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Friday, October 31, 2014

Garden Share

I'm not sure how it got to be the end of October so quickly but, it has and I am here posting my Garden Share. How can that be?

This month has been overwhelmingly hot. I know there have been cooler days but I can't seem to remember them. The maximum temperature (measured on my veranda) has been 38.7 degC and the minimum 5.5 degC. We have had 20mm of rain this month but you wouldn't know it looking at the paddocks and our 'lawn'. I've been watering the garden almost everyday.

 Harvesting
  • loquats...yum
  • asparagus
  • spring onions
  •  cauliflower
  • strawberries
  • broad beans
  •  peas
  • sugar snap peas
  • snow peas
  • radish
  • lettuce
  • carrots
  • leeks
  • garlic
  • herbs
Tomato Jaunne flamme

 The tomatoes are all at various stages. The self-sown are coming along in leaps and bounds and the seeds I planted are growing well and should give me a long harvest window. I will direct sow some more seeds this week. I think they are hardier that way than the greenhouse sown ones.

 The asparagus is almost finished for the season. There are a couple of plants that aren't rushing straight to fronds as  the days lengthen. The asparagus bed really needs a tidy, they don't like competing with the weeds but most of those weeds are larkspur plants so I don't like to pull them out. I'll have to compromise, the asparagus won't.


 Planting
I've been planting in earnest this month. Seeds, seedlings and some plants from the garden centre too. I loosely base my planting guide on the list on Gardenate but I do find I have to modify it for my climate which in the winter is cool/mountainous and in the summer it is more like temperate with a bit of arid thrown in for good measure (like most of Australia really)

Here's my list of seeds I've sown
  • beans (7 varieties)
  • beetroot- red globe, albino white
  • carrots (6 types)
  • gourds
  • cucumbers
  • luffa
  • okra
  • squash
  • soybeans
  • radish
  • rosella
  • rockmelon
  • watermelon
  • zucchini


My poor cauliflowers have given up. I think they have been putting out some sort of mercy call because if the sun and wind didn't finish them off, the cabbage moths have finally descended after being absent all winter (which was a pleasant change). I've pulled them up, spruced up the empty beds with compost and deep watering in readiness for something that doesn't mind following on after brassicas. The chooks have enjoyed the leaves and we have been enjoying eating our last caulies until next year.
 
I'm also pulling out all of my peas. I left them in long enough to dry out the seeds for saving and sharing. I'll be using the dried foliage as mulch because affordable mulch is hard to come by around here at the moment. Hay that would normally be relegated to the mulch stack is sought after now as fodder for the less discerning animals. It's not cheap either.
 
To do in my vegetable garden in November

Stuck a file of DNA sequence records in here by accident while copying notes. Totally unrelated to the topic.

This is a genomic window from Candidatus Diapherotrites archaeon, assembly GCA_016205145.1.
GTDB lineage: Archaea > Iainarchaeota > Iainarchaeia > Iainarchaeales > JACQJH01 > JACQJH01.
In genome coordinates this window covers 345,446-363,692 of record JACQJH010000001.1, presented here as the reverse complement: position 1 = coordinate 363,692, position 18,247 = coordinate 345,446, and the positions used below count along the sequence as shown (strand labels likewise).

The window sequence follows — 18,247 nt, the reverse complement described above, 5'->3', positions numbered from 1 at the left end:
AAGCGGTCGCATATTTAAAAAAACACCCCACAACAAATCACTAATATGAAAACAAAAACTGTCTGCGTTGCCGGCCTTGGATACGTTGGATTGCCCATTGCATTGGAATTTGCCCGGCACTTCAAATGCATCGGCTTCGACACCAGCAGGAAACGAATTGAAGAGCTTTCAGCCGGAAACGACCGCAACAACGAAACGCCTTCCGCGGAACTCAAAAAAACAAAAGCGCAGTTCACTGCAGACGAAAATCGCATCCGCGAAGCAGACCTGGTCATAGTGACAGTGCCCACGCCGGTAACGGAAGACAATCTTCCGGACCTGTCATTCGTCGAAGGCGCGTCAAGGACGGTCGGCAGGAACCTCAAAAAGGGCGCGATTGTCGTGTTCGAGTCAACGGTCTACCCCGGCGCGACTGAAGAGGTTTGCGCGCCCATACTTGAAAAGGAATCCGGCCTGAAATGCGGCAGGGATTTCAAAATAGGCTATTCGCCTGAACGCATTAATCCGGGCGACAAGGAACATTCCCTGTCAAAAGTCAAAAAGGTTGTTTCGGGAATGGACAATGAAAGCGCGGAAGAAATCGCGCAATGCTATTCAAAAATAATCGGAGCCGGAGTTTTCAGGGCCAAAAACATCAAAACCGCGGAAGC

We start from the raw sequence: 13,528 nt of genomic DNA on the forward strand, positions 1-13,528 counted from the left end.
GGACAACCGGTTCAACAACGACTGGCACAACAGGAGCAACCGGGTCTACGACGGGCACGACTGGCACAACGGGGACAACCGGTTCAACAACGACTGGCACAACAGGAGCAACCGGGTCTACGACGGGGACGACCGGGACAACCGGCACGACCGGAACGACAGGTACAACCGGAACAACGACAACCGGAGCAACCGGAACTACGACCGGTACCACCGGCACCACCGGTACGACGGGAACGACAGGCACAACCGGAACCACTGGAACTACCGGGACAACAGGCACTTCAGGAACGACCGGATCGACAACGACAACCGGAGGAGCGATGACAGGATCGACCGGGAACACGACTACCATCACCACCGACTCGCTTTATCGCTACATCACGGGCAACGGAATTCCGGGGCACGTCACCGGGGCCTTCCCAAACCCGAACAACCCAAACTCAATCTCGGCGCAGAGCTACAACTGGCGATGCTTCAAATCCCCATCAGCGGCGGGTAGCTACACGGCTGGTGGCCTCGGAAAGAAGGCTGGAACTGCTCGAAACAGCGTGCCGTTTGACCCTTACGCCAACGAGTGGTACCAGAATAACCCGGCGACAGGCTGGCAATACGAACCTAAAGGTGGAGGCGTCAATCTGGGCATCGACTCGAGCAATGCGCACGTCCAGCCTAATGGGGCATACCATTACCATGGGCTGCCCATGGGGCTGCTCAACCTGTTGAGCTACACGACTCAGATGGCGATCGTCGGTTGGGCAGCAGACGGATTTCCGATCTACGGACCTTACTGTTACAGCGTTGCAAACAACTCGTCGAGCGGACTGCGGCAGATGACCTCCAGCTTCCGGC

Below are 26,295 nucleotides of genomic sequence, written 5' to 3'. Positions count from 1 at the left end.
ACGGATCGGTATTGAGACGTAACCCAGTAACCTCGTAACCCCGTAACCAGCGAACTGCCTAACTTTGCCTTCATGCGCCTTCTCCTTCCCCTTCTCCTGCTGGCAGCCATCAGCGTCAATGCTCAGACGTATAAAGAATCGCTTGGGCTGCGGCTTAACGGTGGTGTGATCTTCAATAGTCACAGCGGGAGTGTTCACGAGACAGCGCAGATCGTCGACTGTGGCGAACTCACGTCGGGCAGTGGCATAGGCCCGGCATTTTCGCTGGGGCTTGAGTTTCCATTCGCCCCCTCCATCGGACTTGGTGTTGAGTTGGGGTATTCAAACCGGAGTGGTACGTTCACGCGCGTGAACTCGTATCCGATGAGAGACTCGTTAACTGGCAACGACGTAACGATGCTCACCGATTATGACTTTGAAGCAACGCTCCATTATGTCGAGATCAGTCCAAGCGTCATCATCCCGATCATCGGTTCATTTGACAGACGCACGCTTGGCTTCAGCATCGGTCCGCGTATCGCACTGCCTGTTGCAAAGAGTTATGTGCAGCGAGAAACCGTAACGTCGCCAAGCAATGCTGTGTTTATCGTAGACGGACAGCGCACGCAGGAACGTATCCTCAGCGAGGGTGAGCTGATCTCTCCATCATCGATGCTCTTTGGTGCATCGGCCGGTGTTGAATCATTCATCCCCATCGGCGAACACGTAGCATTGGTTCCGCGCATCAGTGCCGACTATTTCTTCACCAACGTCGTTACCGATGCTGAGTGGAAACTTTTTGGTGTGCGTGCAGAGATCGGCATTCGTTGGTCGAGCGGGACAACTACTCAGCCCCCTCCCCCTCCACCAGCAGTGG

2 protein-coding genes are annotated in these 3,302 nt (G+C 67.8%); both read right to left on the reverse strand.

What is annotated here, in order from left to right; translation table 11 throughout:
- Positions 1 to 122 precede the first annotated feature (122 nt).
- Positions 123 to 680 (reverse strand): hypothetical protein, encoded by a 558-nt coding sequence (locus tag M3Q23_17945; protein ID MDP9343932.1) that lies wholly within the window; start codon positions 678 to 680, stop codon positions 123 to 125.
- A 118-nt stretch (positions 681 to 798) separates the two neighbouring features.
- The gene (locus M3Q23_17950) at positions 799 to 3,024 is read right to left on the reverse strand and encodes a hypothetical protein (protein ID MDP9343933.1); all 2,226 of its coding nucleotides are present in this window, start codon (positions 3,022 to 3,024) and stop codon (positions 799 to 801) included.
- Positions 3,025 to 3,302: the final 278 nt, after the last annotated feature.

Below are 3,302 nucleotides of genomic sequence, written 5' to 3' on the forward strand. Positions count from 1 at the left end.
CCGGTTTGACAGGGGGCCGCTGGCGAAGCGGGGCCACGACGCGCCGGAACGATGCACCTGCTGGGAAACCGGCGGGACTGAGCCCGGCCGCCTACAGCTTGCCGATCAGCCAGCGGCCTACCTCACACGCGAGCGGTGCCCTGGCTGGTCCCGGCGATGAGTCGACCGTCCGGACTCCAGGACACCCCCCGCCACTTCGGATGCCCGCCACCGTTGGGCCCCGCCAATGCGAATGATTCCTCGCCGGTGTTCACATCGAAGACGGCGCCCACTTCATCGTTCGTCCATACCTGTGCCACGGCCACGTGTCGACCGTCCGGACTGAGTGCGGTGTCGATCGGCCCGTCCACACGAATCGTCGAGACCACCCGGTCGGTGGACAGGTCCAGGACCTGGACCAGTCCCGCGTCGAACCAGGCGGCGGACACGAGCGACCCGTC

• weed
  • water
  • composting
  • keep planting
  • the usual stuff
 
Now here's all the information the Garden Share.

"The Garden Share Collective is a group of bloggers who share their vegetable patches, container gardens and the herbs they grow on their window sills. Creating a monthly community to navigate through any garden troubles and to rival in the success of a good harvest we will nurture any beginner gardener to flourish. Each month we set ourselves a few tasks to complete by the next month, this gives us a little push to getting closer to picking and harvesting. The long-term goal of the Garden Share Collective is to get more and more people gardening and growing clean food organically and sustainably." taken straight from Lizzie's blog.

If this sounds like something you would like to be a part of then write a post about your vegetable garden and head on over to Strayed from the Table at 9am on Monday and share it with the other members. It's easy, even I can do it. There's a Facebook group too if that's more your thing.

Tracy



8 comments:

KERYN B said...

You do such a great job in your veggie garden I think I will have to come up for lessons..

Sunnybrook Farm said...

I am beginning to think that it is just as well to plant tomato seed directly in the garden as the volunteers seem to be so much more vigorous. It is one degree below freezing here and 63F inside so I turned on some heat for awhile before sunrise.

Rosehips and Rhubarb said...

It's been hot and dry in Adelaide too - so frustrating this early in the season. Your garden is looking amazing and very productive.

liz @ Strayed Table said...

Many farmers are saying its going to be a rough dry summer. I am nervous about this so fingers crossed for more rain for all of us. Meanwhile your garden is still producing well and I am envious of your seven varieties of beans. I have had bean mosaic and need to rest my beds and plant out with something else before I resow them.

liz @ Strayed Table said...

Fingers crossed for some rain for all of us. The weather has been rather cruel so far this spring. We had 40'c day last week - not great for those leafy greens. I am envious of your seven varieties of beans. I had bean mosaic in the garden and have need to rest the beds and do some major crop rotation before resowing. As per usual your harvests are fantastic especially that cauliflower - wow.

africanaussie said...

Tracy,
I love the photo of your dried peas with the bright pink flowers in front of them! Wow you have a huge variety of veggies, I am in awe.

almostitalian said...

Your harvest list is very imprssive.

Bek said...

I too have given up on the peas, and have saved some for next year. I'm impressed your caulis have lasted this long!